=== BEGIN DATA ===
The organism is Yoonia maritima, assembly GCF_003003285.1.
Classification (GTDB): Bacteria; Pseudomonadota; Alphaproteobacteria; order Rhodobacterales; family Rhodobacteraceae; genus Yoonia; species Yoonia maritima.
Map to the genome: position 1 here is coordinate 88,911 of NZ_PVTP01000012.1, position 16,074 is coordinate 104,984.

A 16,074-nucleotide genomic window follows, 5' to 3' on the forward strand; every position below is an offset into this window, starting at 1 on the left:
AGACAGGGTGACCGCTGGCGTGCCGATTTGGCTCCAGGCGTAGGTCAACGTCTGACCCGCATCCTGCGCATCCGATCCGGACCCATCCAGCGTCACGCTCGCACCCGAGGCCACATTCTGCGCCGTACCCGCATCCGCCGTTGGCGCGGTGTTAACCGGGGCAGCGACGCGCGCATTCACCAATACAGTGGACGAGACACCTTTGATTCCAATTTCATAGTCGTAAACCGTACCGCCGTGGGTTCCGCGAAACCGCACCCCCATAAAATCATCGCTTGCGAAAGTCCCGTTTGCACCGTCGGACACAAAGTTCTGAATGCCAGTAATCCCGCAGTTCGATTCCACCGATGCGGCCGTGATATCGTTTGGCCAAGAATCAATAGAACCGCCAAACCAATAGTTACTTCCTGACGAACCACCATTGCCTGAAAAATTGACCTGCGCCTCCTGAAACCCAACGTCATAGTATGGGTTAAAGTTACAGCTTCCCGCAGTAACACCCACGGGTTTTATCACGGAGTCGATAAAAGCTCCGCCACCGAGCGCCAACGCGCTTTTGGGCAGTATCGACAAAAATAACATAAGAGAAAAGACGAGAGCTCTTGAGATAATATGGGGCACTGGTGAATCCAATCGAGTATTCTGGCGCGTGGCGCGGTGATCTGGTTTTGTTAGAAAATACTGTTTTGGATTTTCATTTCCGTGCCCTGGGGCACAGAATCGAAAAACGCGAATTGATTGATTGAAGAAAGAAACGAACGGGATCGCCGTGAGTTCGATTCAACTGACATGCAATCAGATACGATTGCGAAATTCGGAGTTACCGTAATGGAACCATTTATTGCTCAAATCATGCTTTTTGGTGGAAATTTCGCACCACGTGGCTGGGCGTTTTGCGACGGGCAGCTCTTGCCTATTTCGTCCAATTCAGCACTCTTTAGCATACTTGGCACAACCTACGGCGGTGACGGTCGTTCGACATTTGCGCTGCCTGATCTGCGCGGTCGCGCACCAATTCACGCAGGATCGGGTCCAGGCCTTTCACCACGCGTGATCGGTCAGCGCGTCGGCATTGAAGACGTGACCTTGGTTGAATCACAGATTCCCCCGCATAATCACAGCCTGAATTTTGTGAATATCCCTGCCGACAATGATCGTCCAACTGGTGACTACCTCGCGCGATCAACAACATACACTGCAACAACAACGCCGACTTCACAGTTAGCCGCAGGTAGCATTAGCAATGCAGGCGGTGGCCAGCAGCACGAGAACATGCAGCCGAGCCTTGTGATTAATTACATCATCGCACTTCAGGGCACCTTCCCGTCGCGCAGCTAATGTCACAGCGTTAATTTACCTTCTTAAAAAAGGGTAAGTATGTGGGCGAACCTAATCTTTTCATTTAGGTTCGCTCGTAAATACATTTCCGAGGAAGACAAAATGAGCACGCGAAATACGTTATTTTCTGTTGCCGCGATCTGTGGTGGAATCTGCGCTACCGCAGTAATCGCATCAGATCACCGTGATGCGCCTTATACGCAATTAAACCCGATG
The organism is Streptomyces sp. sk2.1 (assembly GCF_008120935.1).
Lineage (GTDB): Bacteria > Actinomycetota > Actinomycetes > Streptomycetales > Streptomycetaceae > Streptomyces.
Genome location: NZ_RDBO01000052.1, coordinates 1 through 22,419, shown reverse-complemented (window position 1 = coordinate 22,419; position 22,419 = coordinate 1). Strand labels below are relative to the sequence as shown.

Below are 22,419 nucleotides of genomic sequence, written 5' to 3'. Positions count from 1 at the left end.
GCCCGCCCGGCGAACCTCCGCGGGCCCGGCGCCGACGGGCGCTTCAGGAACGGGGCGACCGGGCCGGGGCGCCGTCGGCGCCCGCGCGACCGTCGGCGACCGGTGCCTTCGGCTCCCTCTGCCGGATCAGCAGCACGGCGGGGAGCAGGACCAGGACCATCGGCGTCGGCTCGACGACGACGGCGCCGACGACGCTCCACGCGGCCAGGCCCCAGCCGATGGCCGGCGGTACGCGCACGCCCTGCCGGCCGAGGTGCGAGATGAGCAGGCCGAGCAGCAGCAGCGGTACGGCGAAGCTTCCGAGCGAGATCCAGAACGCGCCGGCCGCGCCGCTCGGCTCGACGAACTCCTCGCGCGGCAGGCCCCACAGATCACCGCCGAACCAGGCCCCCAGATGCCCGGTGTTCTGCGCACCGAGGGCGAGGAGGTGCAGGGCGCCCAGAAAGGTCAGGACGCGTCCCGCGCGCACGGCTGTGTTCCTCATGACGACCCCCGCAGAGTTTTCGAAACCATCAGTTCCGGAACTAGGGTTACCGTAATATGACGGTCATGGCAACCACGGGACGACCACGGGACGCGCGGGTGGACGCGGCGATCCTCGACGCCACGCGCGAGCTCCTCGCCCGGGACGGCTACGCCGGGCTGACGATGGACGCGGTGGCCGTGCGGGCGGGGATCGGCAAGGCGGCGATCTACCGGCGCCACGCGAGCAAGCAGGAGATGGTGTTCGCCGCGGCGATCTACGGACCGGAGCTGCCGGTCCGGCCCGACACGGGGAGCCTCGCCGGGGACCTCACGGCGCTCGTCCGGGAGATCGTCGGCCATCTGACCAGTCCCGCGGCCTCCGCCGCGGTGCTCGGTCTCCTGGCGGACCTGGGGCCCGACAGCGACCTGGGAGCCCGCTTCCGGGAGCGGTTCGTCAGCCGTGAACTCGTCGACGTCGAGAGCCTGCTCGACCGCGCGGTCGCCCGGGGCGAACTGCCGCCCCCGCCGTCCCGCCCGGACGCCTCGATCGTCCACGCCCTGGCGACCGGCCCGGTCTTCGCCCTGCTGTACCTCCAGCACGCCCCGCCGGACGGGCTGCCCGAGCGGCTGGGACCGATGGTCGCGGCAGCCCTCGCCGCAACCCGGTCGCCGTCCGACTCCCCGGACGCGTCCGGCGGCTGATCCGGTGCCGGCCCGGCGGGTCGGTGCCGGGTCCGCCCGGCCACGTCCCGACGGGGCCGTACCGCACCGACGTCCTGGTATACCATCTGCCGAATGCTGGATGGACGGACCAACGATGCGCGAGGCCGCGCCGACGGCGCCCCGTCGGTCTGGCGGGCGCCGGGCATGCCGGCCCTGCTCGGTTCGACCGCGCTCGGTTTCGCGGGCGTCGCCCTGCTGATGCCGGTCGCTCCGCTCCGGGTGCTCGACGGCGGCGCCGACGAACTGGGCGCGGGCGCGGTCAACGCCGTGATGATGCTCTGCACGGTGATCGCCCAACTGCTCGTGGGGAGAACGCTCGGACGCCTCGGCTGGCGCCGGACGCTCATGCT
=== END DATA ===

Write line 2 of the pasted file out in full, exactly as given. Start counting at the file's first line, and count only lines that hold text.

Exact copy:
Classification (GTDB): Bacteria; Pseudomonadota; Alphaproteobacteria; order Rhodobacterales; family Rhodobacteraceae; genus Yoonia; species Yoonia maritima.